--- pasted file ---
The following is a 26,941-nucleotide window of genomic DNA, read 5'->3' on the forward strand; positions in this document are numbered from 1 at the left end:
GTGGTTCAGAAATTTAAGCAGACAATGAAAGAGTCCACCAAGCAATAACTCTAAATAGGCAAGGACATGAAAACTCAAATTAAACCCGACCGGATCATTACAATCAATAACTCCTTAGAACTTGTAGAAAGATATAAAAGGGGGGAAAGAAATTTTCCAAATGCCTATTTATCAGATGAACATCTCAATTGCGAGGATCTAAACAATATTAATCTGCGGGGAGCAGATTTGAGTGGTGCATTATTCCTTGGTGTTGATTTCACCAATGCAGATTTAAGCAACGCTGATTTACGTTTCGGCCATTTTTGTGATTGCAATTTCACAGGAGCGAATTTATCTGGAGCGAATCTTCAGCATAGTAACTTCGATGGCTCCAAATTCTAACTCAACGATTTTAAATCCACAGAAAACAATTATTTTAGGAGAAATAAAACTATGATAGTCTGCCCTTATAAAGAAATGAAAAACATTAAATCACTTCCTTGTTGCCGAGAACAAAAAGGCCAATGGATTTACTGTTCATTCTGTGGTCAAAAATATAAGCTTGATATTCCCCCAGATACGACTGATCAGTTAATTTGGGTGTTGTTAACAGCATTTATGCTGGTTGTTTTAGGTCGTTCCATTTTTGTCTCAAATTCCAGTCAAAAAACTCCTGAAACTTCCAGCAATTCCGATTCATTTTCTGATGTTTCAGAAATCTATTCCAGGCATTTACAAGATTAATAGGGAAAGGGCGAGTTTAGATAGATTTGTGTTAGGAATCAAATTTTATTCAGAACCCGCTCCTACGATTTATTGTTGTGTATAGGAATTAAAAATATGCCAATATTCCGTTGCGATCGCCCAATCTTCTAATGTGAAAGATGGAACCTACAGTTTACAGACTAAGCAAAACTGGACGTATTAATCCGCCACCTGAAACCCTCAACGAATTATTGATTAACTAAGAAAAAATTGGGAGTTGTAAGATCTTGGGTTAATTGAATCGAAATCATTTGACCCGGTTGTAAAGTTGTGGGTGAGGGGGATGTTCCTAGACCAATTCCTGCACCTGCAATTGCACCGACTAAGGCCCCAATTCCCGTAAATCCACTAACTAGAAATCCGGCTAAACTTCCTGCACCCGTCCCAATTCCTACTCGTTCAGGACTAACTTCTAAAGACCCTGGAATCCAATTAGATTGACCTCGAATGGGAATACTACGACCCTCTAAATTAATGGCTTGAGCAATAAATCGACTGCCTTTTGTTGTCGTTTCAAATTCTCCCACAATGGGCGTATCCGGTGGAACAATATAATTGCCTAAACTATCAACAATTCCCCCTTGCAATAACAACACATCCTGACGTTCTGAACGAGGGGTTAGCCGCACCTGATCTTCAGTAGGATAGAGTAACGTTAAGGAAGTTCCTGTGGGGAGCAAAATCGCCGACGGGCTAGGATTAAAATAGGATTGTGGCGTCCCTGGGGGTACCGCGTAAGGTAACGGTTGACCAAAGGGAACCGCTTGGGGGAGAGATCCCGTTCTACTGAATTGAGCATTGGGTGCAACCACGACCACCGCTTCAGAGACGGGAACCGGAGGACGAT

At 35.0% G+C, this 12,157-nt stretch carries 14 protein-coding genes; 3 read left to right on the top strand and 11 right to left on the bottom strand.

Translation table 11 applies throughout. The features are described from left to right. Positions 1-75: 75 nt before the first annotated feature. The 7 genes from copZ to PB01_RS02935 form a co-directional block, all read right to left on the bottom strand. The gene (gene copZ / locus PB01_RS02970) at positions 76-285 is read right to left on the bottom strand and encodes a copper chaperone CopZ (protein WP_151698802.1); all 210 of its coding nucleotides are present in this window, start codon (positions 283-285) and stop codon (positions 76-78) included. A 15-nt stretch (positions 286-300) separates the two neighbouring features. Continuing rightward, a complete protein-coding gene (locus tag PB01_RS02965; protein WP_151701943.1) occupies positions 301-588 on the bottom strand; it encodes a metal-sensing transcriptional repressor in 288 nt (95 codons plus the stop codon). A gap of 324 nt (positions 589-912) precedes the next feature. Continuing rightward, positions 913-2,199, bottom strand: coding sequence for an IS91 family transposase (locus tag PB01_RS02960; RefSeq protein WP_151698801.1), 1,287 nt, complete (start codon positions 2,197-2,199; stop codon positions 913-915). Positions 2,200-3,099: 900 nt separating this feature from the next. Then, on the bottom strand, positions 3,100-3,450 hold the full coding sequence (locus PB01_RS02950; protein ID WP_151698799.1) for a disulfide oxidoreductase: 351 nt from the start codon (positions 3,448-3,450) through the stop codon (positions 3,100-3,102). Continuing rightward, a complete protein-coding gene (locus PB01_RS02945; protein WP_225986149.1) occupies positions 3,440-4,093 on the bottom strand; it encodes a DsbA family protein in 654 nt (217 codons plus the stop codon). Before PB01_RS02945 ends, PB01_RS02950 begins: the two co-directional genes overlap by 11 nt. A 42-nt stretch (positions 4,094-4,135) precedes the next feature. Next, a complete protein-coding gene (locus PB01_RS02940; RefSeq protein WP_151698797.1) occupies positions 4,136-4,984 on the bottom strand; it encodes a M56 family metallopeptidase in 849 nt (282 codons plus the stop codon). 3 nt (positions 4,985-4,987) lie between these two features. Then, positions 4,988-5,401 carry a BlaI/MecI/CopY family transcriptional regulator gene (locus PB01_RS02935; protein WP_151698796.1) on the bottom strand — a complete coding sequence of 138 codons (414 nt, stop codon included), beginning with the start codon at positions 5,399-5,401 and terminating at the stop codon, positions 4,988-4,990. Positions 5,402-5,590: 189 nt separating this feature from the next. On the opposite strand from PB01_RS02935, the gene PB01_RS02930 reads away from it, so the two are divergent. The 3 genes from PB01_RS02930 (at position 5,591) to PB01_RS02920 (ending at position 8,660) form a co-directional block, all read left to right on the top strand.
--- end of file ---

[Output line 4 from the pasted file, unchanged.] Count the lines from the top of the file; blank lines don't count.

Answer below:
Translation table 11 applies throughout. The features are described from left to right. Positions 1-75: 75 nt before the first annotated feature. The 7 genes from copZ to PB01_RS02935 form a co-directional block, all read right to left on the bottom strand. The gene (gene copZ / locus PB01_RS02970) at positions 76-285 is read right to left on the bottom strand and encodes a copper chaperone CopZ (protein WP_151698802.1); all 210 of its coding nucleotides are present in this window, start codon (positions 283-285) and stop codon (positions 76-78) included. A 15-nt stretch (positions 286-300) separates the two neighbouring features. Continuing rightward, a complete protein-coding gene (locus tag PB01_RS02965; protein WP_151701943.1) occupies positions 301-588 on the bottom strand; it encodes a metal-sensing transcriptional repressor in 288 nt (95 codons plus the stop codon). A gap of 324 nt (positions 589-912) precedes the next feature. Continuing rightward, positions 913-2,199, bottom strand: coding sequence for an IS91 family transposase (locus tag PB01_RS02960; RefSeq protein WP_151698801.1), 1,287 nt, complete (start codon positions 2,197-2,199; stop codon positions 913-915). Positions 2,200-3,099: 900 nt separating this feature from the next. Then, on the bottom strand, positions 3,100-3,450 hold the full coding sequence (locus PB01_RS02950; protein ID WP_151698799.1) for a disulfide oxidoreductase: 351 nt from the start codon (positions 3,448-3,450) through the stop codon (positions 3,100-3,102). Continuing rightward, a complete protein-coding gene (locus PB01_RS02945; protein WP_225986149.1) occupies positions 3,440-4,093 on the bottom strand; it encodes a DsbA family protein in 654 nt (217 codons plus the stop codon). Before PB01_RS02945 ends, PB01_RS02950 begins: the two co-directional genes overlap by 11 nt. A 42-nt stretch (positions 4,094-4,135) precedes the next feature. Next, a complete protein-coding gene (locus PB01_RS02940; RefSeq protein WP_151698797.1) occupies positions 4,136-4,984 on the bottom strand; it encodes a M56 family metallopeptidase in 849 nt (282 codons plus the stop codon). 3 nt (positions 4,985-4,987) lie between these two features. Then, positions 4,988-5,401 carry a BlaI/MecI/CopY family transcriptional regulator gene (locus PB01_RS02935; protein WP_151698796.1) on the bottom strand — a complete coding sequence of 138 codons (414 nt, stop codon included), beginning with the start codon at positions 5,399-5,401 and terminating at the stop codon, positions 4,988-4,990. Positions 5,402-5,590: 189 nt separating this feature from the next. On the opposite strand from PB01_RS02935, the gene PB01_RS02930 reads away from it, so the two are divergent. The 3 genes from PB01_RS02930 (at position 5,591) to PB01_RS02920 (ending at position 8,660) form a co-directional block, all read left to right on the top strand.